Every public sector agency in California produces, modifies, processes, transforms and reports out on a gargantuan amount of data each year. Policy makers make decisions based on conclusions drawn from those data analyses each and every day. Some decisions are small, others impact billions of dollars of the California economy. The challenge we face is that, to a very large extent, there are few if any true data scientists working for government who are performing detailed data analytics.
In recent months, public agencies have issues a number of reports calling for policy makers to act virtually instantly on the reports’ conclusions. For example, almost every transit agency has seen a fairly steep decline in bus ridership. What’s lacking is real data-driven analysis of this phenomenon. Some proposed causes are intuitive, but no real quantitative work has been done. Nonetheless, policy makers around California are shifting or cancelling bus routes and reducing services dramatically. Detailed analytics on how to reverse these trends: nonexistent. Similar problems impact water agencies, who have targets on water reduction, but beyond, “conserve” and raising rates, little analysis. Pick a public agency, and these decisions are being made daily.
And now we move on to other technology inflection points. We have heard about the “shared economy,” but how will it really affect public transportation? legislators and local elected officials are taking actions and proposing policies that restrict or impact Uber, Lyft, Airbnb, and others. We elected officials are impacting people’s lives, but – aside from some sound bites – with possibly little understanding as to how and why. Policy makers include references to the Shared Economy and Autonomous Vehicles in all their presentations, while lacking true, data-driven understanding of the technology’s future or where it may lead; billions of dollars of decisions, impacts on air quality, sustainability, and economic development, are being made absent the input and insight of top data scientists.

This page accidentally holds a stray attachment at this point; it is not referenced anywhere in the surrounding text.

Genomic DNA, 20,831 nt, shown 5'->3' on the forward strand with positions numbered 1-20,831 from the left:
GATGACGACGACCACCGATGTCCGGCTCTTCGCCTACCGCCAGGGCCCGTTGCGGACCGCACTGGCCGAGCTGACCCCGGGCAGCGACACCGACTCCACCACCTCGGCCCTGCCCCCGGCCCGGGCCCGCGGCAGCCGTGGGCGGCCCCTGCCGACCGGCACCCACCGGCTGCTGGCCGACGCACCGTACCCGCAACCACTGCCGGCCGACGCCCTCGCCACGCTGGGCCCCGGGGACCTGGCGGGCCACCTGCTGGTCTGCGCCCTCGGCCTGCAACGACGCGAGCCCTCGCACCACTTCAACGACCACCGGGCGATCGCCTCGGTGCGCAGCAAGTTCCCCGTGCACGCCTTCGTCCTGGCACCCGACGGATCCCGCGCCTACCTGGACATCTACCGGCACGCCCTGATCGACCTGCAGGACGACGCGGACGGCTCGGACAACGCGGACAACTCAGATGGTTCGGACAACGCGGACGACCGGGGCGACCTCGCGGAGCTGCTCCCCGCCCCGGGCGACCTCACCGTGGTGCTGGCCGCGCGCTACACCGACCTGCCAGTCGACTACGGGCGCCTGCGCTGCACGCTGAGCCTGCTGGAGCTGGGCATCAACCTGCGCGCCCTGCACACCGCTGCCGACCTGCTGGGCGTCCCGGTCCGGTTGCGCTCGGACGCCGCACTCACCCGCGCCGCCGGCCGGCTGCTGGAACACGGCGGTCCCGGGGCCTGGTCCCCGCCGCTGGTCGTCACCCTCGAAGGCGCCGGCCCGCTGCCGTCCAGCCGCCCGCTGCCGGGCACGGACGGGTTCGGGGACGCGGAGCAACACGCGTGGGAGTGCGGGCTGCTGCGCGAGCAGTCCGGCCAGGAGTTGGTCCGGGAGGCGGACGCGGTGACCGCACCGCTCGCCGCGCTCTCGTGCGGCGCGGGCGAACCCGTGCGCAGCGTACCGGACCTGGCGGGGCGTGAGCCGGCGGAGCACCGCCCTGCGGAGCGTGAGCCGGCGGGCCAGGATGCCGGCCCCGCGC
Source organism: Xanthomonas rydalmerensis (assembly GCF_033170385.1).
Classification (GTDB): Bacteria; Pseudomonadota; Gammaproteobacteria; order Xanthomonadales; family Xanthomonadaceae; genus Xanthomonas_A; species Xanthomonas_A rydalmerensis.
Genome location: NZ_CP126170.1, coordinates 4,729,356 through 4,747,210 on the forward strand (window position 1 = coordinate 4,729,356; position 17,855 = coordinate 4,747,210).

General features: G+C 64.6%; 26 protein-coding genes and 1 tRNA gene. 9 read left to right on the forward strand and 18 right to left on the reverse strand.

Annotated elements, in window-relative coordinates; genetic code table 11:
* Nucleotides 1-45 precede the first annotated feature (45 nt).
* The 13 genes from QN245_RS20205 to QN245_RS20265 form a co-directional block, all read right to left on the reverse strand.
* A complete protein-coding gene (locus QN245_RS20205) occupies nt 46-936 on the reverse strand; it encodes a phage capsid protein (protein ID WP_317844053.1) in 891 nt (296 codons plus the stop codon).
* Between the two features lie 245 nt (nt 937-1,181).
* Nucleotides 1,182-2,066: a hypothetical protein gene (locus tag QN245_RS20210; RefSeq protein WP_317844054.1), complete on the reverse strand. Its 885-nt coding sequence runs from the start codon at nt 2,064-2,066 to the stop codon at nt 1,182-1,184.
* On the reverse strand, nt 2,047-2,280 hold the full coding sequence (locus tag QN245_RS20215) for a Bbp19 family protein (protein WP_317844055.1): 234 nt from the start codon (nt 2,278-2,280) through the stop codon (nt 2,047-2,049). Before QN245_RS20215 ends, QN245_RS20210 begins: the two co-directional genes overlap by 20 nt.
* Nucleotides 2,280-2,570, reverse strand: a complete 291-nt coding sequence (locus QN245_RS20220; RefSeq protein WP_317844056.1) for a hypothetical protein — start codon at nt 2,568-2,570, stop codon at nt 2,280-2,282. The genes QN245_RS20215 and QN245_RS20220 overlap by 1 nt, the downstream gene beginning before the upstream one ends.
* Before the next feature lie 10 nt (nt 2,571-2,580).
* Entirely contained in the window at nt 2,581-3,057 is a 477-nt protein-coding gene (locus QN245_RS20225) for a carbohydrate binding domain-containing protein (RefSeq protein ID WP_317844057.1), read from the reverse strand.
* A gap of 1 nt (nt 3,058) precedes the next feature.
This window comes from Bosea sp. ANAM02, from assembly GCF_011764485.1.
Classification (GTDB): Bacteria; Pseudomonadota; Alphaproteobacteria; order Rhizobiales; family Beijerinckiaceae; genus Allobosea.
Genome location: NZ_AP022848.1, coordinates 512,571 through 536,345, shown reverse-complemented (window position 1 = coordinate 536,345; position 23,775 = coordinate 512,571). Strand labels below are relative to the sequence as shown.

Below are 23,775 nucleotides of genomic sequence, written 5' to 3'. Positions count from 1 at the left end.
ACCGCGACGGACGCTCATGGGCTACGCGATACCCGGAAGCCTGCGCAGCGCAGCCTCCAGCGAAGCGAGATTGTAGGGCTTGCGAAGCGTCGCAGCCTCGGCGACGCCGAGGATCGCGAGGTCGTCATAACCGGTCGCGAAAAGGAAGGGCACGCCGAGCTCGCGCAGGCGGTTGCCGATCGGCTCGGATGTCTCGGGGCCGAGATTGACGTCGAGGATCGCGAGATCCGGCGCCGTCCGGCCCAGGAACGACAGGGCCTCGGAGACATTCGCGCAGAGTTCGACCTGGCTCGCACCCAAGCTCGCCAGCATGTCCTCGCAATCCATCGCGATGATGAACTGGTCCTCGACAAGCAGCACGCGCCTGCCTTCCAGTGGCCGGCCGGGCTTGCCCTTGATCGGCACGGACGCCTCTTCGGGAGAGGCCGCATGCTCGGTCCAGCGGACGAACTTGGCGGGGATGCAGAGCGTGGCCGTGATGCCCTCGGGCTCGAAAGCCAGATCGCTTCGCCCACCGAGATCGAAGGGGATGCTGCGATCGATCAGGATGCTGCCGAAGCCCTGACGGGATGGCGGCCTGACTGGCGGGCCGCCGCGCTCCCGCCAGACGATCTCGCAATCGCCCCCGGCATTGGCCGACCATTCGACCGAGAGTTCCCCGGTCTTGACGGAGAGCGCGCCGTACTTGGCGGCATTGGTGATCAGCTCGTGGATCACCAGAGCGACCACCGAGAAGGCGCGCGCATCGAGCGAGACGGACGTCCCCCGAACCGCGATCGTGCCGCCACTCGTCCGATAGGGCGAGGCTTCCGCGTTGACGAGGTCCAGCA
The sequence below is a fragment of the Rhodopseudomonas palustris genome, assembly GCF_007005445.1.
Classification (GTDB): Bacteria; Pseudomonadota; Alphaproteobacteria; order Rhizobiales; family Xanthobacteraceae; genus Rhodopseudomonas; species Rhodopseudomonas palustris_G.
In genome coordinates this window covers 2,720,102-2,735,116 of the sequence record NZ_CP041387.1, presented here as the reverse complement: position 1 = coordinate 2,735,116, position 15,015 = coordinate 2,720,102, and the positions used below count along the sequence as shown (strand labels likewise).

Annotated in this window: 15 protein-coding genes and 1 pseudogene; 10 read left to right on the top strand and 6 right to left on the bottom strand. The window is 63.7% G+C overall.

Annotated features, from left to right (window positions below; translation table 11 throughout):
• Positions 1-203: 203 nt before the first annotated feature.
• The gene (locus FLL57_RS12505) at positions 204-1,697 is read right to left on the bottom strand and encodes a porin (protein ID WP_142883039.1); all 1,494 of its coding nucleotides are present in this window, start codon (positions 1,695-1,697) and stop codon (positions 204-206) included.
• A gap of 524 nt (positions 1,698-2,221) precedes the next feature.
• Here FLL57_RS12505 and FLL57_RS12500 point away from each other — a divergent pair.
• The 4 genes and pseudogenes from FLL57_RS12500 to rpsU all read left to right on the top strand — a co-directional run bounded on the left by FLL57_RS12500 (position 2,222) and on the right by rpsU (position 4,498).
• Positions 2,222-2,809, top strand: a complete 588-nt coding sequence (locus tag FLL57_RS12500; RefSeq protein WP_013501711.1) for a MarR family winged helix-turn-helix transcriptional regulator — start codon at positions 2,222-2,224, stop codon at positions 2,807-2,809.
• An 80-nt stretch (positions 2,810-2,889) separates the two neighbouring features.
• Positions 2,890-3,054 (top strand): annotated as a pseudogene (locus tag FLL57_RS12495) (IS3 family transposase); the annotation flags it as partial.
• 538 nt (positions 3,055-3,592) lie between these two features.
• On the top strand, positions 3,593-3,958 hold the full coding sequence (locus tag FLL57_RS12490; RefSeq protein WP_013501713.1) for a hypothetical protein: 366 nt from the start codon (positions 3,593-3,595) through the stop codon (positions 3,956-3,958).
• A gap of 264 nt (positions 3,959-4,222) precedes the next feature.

And one thing our government rarely does: look back five years to evaluate the accuracy of decisions made, the data analyzed, and the projected results.
The government and elected officials must not only do more to engage companies and individuals who specialize in data analytics, but must embrace them. All too often, attempts to engage in that manner are met by staff assurances of “We have this, we know exactly what to do.” How often do elected officials challenge their internal teams? We need to create an open and transparent environment in which experts trained in data analysis are used as a resource for our staffs and our decisions. As new technology and new companies emerge, we must do what we can to make decisions based on deeper analysis of the data we have.